between publishers and the reading public, spotting emerging
trends, promoting new authors, introducing new ideas to their
customers. Countless authors have achieved commercial success
having first been championed by the library service.

What we shouldn't forget is that libraries are better stocked
than most bookstores. Even small, branch libraries like my own have
more shelf space than many small bookshops, offering us a wide and
continually changing range. Not restricted by the same commercial
pressures as bookshops, libraries can stock out-of-print works,
unfashionable authors, forgotten classics and undiscovered new
authors. The range of books available to us is far wider when we
have libraries to call upon.

Libraries enable us to take risks with our reading, to be brave
and adventurous. £18.99 on a new hardback is expensive for a book
that, ultimately, may not suit our taste. So we stick with what we
know. On the other hand, knowing we can discard a book after a few
pages and our wallet will be non the worse will encourage us to
widen our reading, try something new and, occasionally, to make
exciting new discoveries. That we can then go on to spend our money
on - in bookshops.

Libraries don't compete with bookshops, as many imagine, they
work alongside them, complementing the work they do, but they're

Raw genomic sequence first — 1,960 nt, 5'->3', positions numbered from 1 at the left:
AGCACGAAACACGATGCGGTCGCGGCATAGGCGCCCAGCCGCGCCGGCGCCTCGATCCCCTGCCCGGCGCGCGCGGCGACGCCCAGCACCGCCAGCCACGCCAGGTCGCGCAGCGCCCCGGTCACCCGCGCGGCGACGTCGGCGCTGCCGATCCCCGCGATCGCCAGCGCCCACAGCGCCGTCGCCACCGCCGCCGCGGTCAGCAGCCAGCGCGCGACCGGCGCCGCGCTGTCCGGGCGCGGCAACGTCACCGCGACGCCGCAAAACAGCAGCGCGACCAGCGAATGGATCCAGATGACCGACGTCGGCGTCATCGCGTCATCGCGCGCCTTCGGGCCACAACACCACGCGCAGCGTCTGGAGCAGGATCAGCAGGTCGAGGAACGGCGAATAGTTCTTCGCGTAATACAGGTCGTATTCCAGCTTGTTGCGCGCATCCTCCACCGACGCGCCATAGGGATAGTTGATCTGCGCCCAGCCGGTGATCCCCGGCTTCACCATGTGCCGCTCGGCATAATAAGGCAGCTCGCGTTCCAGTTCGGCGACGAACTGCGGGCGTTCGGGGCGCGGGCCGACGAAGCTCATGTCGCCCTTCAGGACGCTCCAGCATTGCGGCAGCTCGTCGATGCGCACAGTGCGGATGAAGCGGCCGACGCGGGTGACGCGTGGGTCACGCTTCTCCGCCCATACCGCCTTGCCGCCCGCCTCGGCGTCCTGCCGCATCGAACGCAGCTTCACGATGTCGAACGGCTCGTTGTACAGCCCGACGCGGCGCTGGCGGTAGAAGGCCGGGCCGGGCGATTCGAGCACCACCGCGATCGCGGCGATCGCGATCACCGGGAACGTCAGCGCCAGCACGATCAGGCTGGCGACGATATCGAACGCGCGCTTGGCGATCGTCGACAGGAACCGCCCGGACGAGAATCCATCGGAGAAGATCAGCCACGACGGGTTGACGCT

not followers, they are trend-setters.

But it's not just about the books. A library, like the pub, the
post office, the village shop, is part of the fabric of the
community. A place where people can go for some human interaction.
Don't underestimate the importance of this, those of you who go to
an office everyday, who have plenty of mates and family not too far
away. You need to be stuck in a place where you know few people,
with no company for hours on end but a demanding toddler, to
appreciate the importance of a kindly smile, a chat, being in a
place where there are other people. My own village is full of mums
with young children, many of whom are not originally local. We also
have a lot of older people, who may struggle to get around. We have
unemployed people who value the job pages in the local newspapers
and the easy access to the internet. What strikes me about the
whole closure of libraries business, is that those who will suffer
the most are the least advantaged among us, whose voice of
complaint can so easily be ignored.